|A couple of my Spanish friends complete another tough challenge|
I tend to shy away from applying the word traditional to the training I do these days, and have done for some time, I'll tell you why; I'm no longer sure it applies to me. At least, if it does, then it offers a rather poor description of my karate. When I think of my karate now I prefer to use the word, authentic.
Ok....so before all you traditionalist out there get on your high horse about my arrogance, let me set the record straight. I believe that anybody who pursues their karate with a spirit of honesty and quiet discipline, who trains more often than they teach, and who goes about their daily training with a minimum of fuss, is an authentic karateka. Regardless of style or affiliation, it's the spirit of the karateka that counts.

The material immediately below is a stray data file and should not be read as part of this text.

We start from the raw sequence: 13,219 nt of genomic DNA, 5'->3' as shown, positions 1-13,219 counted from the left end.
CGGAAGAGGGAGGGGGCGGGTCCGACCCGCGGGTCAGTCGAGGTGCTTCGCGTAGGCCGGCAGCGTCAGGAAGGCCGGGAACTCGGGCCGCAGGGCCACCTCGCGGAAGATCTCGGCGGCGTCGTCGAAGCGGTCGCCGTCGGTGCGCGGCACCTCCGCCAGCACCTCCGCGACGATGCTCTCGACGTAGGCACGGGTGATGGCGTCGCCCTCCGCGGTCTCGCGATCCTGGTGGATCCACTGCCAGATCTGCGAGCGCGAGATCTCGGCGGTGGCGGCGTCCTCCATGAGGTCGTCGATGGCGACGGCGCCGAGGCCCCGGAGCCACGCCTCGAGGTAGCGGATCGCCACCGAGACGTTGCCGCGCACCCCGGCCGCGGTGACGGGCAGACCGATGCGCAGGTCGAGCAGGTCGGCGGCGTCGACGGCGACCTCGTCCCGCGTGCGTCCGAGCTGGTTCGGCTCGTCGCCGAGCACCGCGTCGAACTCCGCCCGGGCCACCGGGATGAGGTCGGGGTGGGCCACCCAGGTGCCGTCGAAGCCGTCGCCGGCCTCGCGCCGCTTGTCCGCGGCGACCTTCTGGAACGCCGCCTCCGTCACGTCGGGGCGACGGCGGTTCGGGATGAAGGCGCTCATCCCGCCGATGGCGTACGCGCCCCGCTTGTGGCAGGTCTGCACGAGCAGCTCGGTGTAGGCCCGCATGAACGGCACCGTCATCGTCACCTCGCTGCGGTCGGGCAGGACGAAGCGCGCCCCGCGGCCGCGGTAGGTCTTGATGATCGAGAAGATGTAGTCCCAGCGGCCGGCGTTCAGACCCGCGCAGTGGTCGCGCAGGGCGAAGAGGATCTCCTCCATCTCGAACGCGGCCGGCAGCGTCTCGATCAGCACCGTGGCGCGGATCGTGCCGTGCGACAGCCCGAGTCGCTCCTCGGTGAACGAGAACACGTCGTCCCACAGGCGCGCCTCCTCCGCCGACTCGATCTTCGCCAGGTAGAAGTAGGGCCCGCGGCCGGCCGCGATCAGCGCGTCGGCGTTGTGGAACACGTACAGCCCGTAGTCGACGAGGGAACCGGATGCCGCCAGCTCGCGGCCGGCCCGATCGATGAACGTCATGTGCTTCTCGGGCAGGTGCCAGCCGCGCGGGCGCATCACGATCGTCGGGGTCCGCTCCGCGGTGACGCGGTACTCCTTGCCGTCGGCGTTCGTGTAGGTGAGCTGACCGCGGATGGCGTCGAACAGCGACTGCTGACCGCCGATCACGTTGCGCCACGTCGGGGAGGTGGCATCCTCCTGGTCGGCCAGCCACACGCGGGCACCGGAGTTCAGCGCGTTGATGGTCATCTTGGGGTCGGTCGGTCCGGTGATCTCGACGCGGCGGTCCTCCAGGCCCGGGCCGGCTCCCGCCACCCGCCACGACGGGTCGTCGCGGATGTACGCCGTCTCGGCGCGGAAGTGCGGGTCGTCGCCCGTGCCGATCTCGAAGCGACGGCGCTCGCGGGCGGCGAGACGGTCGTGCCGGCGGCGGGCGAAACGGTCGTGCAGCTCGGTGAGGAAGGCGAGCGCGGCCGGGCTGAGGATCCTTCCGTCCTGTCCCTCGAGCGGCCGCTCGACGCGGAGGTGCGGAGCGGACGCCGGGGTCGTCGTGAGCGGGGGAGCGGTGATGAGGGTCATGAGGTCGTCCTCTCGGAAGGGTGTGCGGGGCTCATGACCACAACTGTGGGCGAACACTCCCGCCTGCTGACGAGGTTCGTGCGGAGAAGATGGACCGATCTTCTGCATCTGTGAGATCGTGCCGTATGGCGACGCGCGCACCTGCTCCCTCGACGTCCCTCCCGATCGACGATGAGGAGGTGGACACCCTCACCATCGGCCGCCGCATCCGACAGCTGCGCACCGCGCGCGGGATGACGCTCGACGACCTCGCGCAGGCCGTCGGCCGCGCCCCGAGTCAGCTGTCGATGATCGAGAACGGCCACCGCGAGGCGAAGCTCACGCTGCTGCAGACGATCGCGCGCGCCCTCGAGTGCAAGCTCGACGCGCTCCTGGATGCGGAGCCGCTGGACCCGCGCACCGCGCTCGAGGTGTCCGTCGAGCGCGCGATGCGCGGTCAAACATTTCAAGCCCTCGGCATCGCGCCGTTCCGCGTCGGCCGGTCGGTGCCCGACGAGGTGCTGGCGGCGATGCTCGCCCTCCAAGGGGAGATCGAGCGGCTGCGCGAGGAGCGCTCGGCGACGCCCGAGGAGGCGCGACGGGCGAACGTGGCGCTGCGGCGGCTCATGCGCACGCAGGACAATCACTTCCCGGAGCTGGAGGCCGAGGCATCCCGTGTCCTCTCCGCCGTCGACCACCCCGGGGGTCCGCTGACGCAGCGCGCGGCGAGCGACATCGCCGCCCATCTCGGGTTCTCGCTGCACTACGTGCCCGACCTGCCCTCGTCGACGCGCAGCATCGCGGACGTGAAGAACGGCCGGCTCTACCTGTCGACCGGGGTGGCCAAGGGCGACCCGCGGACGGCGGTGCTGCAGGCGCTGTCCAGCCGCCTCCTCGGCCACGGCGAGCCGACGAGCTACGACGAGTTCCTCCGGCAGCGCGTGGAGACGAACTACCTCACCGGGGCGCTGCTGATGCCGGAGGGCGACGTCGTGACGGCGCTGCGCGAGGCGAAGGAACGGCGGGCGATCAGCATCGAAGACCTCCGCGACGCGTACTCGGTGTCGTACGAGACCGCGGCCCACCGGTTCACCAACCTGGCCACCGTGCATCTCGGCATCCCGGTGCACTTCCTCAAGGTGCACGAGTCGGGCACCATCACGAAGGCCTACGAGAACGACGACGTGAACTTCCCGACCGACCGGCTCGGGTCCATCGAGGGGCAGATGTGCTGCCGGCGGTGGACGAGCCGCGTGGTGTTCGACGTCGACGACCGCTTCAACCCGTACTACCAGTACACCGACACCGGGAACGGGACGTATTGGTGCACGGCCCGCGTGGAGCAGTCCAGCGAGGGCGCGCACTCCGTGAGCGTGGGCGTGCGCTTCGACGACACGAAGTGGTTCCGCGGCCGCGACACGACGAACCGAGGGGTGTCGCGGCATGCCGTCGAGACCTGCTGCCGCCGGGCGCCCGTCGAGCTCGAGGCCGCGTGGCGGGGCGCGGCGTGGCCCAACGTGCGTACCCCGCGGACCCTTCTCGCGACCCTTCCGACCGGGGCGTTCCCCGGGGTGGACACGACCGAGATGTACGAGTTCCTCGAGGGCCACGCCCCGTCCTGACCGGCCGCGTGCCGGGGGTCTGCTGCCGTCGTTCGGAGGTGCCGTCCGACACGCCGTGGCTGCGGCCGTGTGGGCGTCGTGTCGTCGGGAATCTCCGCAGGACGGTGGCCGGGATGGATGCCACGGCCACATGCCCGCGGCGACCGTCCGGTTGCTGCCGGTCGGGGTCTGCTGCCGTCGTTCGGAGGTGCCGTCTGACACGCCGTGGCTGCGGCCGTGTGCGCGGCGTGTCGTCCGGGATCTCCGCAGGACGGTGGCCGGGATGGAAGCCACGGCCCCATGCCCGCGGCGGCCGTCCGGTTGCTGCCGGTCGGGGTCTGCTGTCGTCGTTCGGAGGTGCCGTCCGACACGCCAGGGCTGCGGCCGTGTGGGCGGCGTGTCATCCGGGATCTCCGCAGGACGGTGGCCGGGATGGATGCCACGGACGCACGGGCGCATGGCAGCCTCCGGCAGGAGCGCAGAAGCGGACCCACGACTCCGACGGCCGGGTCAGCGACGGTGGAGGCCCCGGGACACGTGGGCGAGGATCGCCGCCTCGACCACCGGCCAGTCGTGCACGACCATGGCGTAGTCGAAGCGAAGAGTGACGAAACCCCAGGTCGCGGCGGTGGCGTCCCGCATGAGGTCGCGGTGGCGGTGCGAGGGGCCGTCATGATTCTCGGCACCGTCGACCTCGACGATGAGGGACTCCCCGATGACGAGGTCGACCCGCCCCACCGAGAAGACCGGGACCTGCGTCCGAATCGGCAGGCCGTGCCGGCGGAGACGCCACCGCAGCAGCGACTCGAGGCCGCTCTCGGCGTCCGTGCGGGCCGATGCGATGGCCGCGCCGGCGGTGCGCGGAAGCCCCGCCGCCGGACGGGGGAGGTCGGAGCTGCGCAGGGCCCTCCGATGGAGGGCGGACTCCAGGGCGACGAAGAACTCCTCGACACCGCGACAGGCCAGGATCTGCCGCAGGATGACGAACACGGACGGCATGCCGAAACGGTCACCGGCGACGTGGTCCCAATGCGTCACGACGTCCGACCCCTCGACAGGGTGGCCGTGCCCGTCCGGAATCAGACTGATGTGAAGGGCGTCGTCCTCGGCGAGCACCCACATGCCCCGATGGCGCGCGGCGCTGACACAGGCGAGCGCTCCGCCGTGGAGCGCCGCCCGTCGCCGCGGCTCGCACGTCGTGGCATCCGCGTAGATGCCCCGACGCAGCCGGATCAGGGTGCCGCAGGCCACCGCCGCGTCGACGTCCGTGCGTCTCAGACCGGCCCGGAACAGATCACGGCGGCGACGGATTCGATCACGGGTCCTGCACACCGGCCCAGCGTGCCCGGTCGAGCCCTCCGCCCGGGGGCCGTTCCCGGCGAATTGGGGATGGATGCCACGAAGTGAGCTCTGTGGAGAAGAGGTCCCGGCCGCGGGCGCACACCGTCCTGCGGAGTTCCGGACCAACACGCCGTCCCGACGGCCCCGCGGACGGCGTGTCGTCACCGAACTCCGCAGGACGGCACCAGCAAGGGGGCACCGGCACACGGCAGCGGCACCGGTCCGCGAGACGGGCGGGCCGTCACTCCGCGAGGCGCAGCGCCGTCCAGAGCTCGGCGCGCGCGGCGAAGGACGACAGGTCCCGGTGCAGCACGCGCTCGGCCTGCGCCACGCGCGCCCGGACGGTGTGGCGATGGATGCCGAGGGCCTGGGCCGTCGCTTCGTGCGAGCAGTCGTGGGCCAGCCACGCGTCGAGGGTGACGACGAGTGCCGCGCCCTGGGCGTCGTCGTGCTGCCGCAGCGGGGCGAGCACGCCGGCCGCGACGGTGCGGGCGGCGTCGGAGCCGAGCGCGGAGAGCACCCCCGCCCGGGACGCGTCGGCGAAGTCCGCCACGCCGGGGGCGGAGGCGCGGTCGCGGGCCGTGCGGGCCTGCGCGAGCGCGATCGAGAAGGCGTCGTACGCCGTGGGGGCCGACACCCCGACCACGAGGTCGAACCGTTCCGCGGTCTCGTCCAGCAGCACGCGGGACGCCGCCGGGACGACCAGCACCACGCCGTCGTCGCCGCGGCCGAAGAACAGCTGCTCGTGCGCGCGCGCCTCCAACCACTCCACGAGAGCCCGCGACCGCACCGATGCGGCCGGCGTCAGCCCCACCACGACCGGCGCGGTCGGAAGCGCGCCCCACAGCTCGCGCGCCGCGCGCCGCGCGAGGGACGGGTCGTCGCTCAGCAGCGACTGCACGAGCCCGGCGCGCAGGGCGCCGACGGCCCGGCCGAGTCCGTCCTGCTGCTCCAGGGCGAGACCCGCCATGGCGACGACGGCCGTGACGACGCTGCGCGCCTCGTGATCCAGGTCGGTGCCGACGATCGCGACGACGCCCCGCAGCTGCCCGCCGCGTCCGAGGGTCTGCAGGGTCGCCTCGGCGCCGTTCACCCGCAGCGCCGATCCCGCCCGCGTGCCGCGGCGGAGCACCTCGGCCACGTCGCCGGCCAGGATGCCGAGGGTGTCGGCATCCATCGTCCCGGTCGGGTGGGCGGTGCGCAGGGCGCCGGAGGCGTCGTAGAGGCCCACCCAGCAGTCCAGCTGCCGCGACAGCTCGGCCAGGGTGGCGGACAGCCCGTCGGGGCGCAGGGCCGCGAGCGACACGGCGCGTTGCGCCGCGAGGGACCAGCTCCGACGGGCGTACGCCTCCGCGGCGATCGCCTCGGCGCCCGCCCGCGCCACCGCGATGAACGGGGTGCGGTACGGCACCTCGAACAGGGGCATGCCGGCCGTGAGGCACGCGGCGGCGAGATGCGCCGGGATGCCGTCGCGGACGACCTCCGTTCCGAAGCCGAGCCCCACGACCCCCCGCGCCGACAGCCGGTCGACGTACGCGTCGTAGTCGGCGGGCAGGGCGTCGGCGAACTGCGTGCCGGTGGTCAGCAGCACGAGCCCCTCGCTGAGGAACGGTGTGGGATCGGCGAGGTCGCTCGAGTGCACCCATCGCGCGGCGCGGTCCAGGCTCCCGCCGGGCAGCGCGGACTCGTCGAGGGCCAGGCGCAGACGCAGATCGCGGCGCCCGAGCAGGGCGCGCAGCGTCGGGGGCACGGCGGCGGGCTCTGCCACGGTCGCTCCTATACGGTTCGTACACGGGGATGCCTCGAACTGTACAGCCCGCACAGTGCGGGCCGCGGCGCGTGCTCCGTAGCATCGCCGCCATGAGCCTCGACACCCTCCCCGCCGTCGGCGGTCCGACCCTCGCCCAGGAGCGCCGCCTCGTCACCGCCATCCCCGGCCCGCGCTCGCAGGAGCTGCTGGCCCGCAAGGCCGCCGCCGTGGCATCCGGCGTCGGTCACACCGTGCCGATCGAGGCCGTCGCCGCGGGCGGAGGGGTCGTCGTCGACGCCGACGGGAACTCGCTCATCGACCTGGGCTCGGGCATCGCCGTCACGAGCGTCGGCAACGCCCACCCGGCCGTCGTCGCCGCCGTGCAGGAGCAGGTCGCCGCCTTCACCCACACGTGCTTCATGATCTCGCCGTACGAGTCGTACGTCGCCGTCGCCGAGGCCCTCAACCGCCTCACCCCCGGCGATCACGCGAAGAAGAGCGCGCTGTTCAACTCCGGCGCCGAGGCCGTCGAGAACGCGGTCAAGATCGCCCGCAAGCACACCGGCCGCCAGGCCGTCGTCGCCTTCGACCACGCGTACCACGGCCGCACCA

I've thought for some time now that it's not the kata you practise or the school you adhere to, but this "spirit" of authenticity that is the real tradition of karate. As with so many other aspects of budo, the acquisition of authenticity is a slow process; but I believe I know what authentic karate is, and what an authentic karateka looks like. My plan for some years now has been to keep training and to peel away as many layers as necessary, until I can stand in the dojo and catch a glimpse of authenticity.